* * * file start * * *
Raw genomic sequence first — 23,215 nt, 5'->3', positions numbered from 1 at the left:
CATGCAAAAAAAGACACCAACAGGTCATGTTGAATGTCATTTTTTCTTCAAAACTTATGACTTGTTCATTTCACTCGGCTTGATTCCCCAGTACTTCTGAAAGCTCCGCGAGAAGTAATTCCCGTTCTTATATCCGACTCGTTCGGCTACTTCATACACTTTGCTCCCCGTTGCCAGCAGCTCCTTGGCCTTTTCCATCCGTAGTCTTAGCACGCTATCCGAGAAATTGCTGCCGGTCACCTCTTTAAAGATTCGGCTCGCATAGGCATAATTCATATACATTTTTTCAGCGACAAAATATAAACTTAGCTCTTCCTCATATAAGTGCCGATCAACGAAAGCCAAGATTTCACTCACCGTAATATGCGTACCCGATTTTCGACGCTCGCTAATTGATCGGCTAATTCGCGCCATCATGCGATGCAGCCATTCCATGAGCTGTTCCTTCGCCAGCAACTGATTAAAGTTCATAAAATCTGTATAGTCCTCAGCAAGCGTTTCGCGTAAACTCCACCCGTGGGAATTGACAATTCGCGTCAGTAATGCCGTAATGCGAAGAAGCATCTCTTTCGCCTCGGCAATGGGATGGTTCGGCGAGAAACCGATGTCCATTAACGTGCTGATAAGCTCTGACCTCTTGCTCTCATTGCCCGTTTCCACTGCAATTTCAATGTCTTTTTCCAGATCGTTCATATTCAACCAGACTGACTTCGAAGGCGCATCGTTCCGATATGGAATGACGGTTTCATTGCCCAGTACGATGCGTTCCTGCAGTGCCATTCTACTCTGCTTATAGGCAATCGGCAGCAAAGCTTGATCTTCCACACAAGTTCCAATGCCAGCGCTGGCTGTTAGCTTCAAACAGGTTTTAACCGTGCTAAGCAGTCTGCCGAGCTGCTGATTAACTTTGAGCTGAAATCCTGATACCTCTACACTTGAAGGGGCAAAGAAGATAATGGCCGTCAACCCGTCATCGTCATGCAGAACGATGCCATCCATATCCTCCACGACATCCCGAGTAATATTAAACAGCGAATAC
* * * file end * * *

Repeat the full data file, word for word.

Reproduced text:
Raw genomic sequence first — 23,215 nt, 5'->3', positions numbered from 1 at the left:
CATGCAAAAAAAGACACCAACAGGTCATGTTGAATGTCATTTTTTCTTCAAAACTTATGACTTGTTCATTTCACTCGGCTTGATTCCCCAGTACTTCTGAAAGCTCCGCGAGAAGTAATTCCCGTTCTTATATCCGACTCGTTCGGCTACTTCATACACTTTGCTCCCCGTTGCCAGCAGCTCCTTGGCCTTTTCCATCCGTAGTCTTAGCACGCTATCCGAGAAATTGCTGCCGGTCACCTCTTTAAAGATTCGGCTCGCATAGGCATAATTCATATACATTTTTTCAGCGACAAAATATAAACTTAGCTCTTCCTCATATAAGTGCCGATCAACGAAAGCCAAGATTTCACTCACCGTAATATGCGTACCCGATTTTCGACGCTCGCTAATTGATCGGCTAATTCGCGCCATCATGCGATGCAGCCATTCCATGAGCTGTTCCTTCGCCAGCAACTGATTAAAGTTCATAAAATCTGTATAGTCCTCAGCAAGCGTTTCGCGTAAACTCCACCCGTGGGAATTGACAATTCGCGTCAGTAATGCCGTAATGCGAAGAAGCATCTCTTTCGCCTCGGCAATGGGATGGTTCGGCGAGAAACCGATGTCCATTAACGTGCTGATAAGCTCTGACCTCTTGCTCTCATTGCCCGTTTCCACTGCAATTTCAATGTCTTTTTCCAGATCGTTCATATTCAACCAGACTGACTTCGAAGGCGCATCGTTCCGATATGGAATGACGGTTTCATTGCCCAGTACGATGCGTTCCTGCAGTGCCATTCTACTCTGCTTATAGGCAATCGGCAGCAAAGCTTGATCTTCCACACAAGTTCCAATGCCAGCGCTGGCTGTTAGCTTCAAACAGGTTTTAACCGTGCTAAGCAGTCTGCCGAGCTGCTGATTAACTTTGAGCTGAAATCCTGATACCTCTACACTTGAAGGGGCAAAGAAGATAATGGCCGTCAACCCGTCATCGTCATGCAGAACGATGCCATCCATATCCTCCACGACATCCCGAGTAATATTAAACAGCGAATAC